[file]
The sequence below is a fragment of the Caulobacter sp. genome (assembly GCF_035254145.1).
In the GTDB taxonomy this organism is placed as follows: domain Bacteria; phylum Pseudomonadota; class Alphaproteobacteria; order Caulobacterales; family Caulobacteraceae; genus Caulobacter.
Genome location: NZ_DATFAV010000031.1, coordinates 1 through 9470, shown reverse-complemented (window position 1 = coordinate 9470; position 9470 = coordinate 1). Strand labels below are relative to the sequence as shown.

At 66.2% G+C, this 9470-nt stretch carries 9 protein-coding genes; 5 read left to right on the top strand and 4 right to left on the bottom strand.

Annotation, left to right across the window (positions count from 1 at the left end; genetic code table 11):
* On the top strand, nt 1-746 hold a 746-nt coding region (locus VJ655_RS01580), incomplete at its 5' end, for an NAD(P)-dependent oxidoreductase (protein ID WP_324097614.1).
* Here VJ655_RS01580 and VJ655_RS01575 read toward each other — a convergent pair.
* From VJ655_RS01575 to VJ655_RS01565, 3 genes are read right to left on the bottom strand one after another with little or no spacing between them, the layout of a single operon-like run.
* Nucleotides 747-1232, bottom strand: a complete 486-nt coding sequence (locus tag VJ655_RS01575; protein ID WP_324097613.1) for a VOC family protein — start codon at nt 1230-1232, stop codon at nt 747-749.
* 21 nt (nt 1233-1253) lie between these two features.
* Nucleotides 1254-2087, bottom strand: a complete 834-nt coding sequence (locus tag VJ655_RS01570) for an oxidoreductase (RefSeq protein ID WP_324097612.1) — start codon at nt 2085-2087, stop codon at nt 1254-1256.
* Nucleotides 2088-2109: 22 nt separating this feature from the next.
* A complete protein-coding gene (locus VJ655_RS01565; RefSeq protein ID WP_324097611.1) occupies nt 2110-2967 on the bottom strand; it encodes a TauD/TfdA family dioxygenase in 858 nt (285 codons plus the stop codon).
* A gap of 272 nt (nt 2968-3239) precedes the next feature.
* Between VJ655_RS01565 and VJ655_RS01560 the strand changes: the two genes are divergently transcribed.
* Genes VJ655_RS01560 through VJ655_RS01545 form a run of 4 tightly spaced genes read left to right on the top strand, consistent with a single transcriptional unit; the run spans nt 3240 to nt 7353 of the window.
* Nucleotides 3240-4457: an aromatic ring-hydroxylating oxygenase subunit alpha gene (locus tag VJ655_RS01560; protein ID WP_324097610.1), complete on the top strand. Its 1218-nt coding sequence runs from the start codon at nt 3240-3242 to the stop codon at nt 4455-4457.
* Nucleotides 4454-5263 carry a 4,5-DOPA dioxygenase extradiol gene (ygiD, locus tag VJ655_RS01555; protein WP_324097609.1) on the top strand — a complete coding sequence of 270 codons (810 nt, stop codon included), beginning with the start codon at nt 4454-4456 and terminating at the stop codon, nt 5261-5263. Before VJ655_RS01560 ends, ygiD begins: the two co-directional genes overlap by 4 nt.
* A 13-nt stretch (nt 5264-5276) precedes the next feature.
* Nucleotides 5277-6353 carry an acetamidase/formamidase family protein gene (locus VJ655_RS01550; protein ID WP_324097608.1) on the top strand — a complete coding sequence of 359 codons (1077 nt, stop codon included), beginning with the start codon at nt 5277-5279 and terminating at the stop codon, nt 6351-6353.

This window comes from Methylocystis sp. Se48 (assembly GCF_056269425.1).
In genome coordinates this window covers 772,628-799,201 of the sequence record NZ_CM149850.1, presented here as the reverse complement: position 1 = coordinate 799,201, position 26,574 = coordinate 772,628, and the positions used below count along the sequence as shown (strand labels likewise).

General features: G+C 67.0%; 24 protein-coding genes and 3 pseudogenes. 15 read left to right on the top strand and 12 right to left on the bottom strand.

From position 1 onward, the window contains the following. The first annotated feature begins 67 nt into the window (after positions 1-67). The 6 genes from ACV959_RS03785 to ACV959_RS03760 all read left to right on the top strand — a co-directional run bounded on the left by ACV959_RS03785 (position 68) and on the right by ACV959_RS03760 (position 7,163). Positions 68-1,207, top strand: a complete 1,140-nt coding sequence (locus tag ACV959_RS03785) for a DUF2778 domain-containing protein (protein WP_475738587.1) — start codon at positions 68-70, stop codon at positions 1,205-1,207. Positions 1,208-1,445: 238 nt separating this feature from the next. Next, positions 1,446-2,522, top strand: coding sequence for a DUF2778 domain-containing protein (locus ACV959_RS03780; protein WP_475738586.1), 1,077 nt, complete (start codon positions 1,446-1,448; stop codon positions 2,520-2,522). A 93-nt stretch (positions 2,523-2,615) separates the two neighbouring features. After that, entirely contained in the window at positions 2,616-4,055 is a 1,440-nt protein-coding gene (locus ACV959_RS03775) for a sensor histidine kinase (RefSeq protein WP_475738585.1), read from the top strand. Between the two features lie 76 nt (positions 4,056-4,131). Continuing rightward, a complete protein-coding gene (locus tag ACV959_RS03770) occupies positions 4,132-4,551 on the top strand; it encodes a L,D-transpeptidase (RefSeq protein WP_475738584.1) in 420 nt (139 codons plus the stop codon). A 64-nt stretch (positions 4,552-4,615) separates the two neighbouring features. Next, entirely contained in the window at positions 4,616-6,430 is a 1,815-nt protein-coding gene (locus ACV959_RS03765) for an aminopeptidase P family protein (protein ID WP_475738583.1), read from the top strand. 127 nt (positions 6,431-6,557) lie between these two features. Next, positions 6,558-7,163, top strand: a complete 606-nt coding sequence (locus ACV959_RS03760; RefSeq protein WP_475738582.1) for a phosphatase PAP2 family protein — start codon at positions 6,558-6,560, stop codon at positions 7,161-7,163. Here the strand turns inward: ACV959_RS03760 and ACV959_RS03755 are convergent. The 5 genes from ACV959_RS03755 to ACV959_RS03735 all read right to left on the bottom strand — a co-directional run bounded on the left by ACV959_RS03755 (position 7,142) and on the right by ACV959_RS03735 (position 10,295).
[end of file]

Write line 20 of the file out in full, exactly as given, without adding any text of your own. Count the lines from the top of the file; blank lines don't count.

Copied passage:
* Nucleotides 5277-6353 carry an acetamidase/formamidase family protein gene (locus VJ655_RS01550; protein ID WP_324097608.1) on the top strand — a complete coding sequence of 359 codons (1077 nt, stop codon included), beginning with the start codon at nt 5277-5279 and terminating at the stop codon, nt 6351-6353.